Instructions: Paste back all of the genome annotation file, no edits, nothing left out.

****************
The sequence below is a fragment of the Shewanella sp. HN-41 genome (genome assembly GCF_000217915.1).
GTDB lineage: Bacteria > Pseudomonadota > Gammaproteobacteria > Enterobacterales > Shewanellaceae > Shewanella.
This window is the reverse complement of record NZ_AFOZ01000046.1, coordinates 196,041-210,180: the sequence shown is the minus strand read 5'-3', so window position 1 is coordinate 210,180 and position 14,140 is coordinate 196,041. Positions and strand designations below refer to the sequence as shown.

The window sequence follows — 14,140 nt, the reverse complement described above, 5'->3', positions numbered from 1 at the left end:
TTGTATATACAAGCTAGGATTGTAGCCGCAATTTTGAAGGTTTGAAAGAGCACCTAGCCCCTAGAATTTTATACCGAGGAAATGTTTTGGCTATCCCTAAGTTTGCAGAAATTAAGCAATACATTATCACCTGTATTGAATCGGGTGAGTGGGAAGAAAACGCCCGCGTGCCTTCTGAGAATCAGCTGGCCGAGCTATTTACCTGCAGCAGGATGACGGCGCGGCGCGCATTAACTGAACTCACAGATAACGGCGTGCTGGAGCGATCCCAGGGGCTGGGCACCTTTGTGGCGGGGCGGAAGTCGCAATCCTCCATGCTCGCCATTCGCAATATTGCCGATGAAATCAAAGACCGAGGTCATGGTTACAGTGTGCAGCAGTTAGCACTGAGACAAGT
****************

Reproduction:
The sequence below is a fragment of the Shewanella sp. HN-41 genome (genome assembly GCF_000217915.1).
GTDB lineage: Bacteria > Pseudomonadota > Gammaproteobacteria > Enterobacterales > Shewanellaceae > Shewanella.
This window is the reverse complement of record NZ_AFOZ01000046.1, coordinates 196,041-210,180: the sequence shown is the minus strand read 5'-3', so window position 1 is coordinate 210,180 and position 14,140 is coordinate 196,041. Positions and strand designations below refer to the sequence as shown.

The window sequence follows — 14,140 nt, the reverse complement described above, 5'->3', positions numbered from 1 at the left end:
TTGTATATACAAGCTAGGATTGTAGCCGCAATTTTGAAGGTTTGAAAGAGCACCTAGCCCCTAGAATTTTATACCGAGGAAATGTTTTGGCTATCCCTAAGTTTGCAGAAATTAAGCAATACATTATCACCTGTATTGAATCGGGTGAGTGGGAAGAAAACGCCCGCGTGCCTTCTGAGAATCAGCTGGCCGAGCTATTTACCTGCAGCAGGATGACGGCGCGGCGCGCATTAACTGAACTCACAGATAACGGCGTGCTGGAGCGATCCCAGGGGCTGGGCACCTTTGTGGCGGGGCGGAAGTCGCAATCCTCCATGCTCGCCATTCGCAATATTGCCGATGAAATCAAAGACCGAGGTCATGGTTACAGTGTGCAGCAGTTAGCACTGAGACAAGT